I'll be keeping more of an eye out for this kind of thing. As yet nothing entirely new under the sun...

Anonymous said...

I think Paul Park addresses some of this in his series of books Soldiers of Paradise, Sugar Rain, etc. In those stories it's because the planet has 80 year long seasons, and near the end of each season the various cultures change their whole structure in preparation for the next one. Autumn means preparing for 80 years of winter, shortages and starvation, so people are laying in food, deconstructing the festive and consumerist societies of Autumn, etc. Usually they go about this through religious cycles, and a lot of it happens spontaneously rather than by design, as the growing changes in "weather" force society into new fissures and uprisings.

I found that series of novels really inspiring and creative.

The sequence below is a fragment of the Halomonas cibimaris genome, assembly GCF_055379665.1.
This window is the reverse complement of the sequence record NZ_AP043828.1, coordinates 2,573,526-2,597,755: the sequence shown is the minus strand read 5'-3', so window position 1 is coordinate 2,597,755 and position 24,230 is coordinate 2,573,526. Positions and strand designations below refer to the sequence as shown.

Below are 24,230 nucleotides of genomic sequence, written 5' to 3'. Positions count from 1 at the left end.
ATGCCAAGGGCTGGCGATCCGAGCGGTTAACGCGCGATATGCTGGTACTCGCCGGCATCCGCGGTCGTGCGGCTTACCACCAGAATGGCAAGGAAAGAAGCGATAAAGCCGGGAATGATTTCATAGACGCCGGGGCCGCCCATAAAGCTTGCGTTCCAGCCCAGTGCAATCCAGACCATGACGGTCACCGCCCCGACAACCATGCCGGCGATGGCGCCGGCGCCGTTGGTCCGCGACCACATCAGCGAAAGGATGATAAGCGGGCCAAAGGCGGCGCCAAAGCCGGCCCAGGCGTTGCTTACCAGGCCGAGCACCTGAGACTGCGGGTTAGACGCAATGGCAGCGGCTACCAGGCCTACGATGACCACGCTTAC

Porky said...

Inspiring and creative is certainly what they seem. It's a very intriguing setup, again showing the potential in fiction, even where it cleaves close to known things like variation in systems. I'd like to see how events like that are imagined out over the course of a story, and I'll be looking into the series. One great thing about discussions like this is the range of recommendations it throws up!

DocStout said...

Wow. I thought the concept was intriguing before Commisar Carrie crystallized it for me. This is really, really cool and I need to figure out how I can appropriate it for a game.